Posted by: smstrouse | April 9, 2011

The Civil War—What Have We Learned in 150 Years?

The first year I attended the Lutheran Seminary in Gettysburg, PA, I lived in one of the historic houses from Civil War days. Krauth House had been the home of Professor Charles Philip Krauth and his family. When the battle came to Seminary Ridge, the house was turned into a field hospital. Krauth and his wife and daughter stayed in the basement the first day, but as Confederate troops approached they were forced to flee. They eventually returned and the house has remained part of the seminary campus.

As you can imagine, stories are told of the wounded, dying and dead who occupied those rooms long before I did. One tale was of blood-soaked floorboards that had to be covered over, and of course of ghosts that still occupy the house.  I never saw or heard any ghosts (I chose to believe that the scuffling in the walls was caused by squirrels), but I do admit to experiencing a vibe – a mysterious sense of presence or spirit – at certain places on the battlefield. The field of Pickett’s Charge, a bloodbath within the bloodiest battle of the Civil War, is a place where I could truly understand President Lincoln’s words: ” . . . we can not dedicate, we can not consecrate, we can not hallow this ground. The brave men, living and dead, who struggled here, have consecrated it . . .”

I don’t know about ghosts, but I do believe that the land remembers. And so should we.

April 12 marks anniversary of the beginning of the War.  What have we learned in the 150 years since?  As we look around at the issues confronting us today, have we come very far? Certainly not far enough. Those who fought against slavery would be proud to see Barak Obama in the White House, but would surely be discouraged by the persistent level of racism that continues to plague us. Those who fought to preserve the Union would surely be disheartened by cries of “Shut it down!” referring to the federal government (ironically, had that happened, the national parks that preserve our history would have been closed) .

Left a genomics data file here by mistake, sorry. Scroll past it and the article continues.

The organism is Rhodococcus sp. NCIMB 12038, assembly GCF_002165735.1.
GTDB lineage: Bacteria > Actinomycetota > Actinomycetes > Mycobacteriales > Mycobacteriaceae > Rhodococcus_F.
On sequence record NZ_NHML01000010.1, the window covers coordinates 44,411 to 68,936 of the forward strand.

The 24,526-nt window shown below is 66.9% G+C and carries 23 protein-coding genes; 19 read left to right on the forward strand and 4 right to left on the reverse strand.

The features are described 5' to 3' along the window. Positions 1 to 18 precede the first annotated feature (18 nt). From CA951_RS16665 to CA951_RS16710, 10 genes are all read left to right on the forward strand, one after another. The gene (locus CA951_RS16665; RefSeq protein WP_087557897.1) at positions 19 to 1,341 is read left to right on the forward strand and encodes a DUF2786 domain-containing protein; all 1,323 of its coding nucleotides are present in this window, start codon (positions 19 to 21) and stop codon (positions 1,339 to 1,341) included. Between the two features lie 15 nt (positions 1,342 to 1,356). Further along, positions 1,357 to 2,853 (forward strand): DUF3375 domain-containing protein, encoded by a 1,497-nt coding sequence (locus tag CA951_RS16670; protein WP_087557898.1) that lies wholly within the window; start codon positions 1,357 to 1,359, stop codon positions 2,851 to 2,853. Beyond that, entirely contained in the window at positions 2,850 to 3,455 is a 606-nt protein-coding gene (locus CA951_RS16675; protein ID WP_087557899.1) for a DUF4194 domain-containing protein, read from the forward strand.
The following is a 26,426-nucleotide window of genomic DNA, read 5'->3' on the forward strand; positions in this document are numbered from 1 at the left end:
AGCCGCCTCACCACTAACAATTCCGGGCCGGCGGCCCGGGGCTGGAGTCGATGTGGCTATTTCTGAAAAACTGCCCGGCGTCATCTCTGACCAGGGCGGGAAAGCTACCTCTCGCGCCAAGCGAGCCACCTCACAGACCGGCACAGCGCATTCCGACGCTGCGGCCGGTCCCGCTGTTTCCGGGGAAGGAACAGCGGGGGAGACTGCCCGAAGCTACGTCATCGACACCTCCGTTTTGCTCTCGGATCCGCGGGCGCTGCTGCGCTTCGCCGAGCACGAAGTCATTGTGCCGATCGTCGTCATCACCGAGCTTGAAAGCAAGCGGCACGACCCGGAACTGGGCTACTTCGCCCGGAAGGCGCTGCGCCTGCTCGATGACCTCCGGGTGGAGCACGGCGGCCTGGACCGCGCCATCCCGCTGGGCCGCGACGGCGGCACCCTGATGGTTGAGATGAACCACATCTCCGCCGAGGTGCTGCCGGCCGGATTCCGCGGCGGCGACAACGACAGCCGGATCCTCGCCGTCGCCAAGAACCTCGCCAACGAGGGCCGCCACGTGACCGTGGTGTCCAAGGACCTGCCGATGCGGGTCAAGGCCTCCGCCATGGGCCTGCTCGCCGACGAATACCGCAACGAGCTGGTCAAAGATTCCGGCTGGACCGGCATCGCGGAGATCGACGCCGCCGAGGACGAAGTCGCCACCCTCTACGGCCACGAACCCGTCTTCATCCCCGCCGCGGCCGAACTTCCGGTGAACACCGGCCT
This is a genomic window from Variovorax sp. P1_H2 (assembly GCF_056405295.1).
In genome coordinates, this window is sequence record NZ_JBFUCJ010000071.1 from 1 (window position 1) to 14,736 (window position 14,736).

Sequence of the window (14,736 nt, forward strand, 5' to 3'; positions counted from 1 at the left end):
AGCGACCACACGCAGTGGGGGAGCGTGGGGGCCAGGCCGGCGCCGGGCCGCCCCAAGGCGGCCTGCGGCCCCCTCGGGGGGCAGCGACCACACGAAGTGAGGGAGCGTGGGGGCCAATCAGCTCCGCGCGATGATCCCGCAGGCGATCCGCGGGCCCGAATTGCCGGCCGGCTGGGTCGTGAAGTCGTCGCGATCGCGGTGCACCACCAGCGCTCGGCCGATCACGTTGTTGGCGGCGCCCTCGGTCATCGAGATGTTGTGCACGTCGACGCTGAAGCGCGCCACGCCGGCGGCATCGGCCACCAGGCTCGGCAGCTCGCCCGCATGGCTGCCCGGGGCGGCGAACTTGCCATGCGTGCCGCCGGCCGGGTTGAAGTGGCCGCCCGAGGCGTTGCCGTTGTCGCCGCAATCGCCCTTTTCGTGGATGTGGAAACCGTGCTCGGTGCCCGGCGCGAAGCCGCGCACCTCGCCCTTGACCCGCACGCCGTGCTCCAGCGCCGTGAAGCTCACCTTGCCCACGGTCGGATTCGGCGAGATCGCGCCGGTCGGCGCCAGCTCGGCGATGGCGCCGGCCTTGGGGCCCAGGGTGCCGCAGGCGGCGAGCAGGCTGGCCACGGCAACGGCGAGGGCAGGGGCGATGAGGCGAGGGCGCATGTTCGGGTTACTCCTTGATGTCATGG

This battle over the federal budget is not just about cutting spending; it is about defining the soul of our nation, our values and our priorities upon which we base our decisions. Are we going to make a commitment to the poor and vulnerable among us? Are we going to get serious about addressing racism? Homophobia?  Islamophobia? Who are we as ‘the American people’ so often referred to by politicians who claim to represent our will?

As Jim Wallis from Sojourners says, “This (budget) debate isn’t about scarcity as much as it is about choices. Should we cut $8.5 billion for low-income 
housing, or $8.5 billion in mortgage tax deductions for second vacation 
homes? Should we cut $11.2 billion in early childhood programs for poor 
kids, or $11.5 billion in tax cuts for millionaires’ estates? Should we 
cut $2.5 billion in home heating assistance in winter months, or $2.5 
billion in tax breaks for oil companies and off-shore drilling?”

As President Abraham Lincoln famously concluded, “It is for us the living, rather, to be dedicated here to the unfinished work which they who fought here have thus far so nobly advanced. It is rather for us to be here dedicated to the great task remaining before us . . . that this nation, under God, shall have a new birth of freedom—and that government of the people, by the people, for the people, shall not perish from the earth.”

May we remember – and may we continue to learn.



  1. Very apt reference to connect the anniversary of the onset of the Civil War to the travesty that passes as discourse and the chicanery practiced by elected representatives in today’s congress. I, too, bristle when I hear referenced “The American People” and know that the reference in no way pertains to me. Of course, I just referred to the “Civil War”, and yet, during the time I lived in the South, I learned very quickly that it is not–ever–called that among diehard Southerners, but rather, on the benign side, “The War Between (sic) the States”–or more pointedly (yes–my high school history teachers used this description), “The War of Northern Aggression”. Having grown up just 60 miles from Gettysburg, and traveled there many times in youth, I can vouch for the truly poignant atmosphere of the battlefield–there are ghosts–spirits of some kind–that continue to move over the land there.


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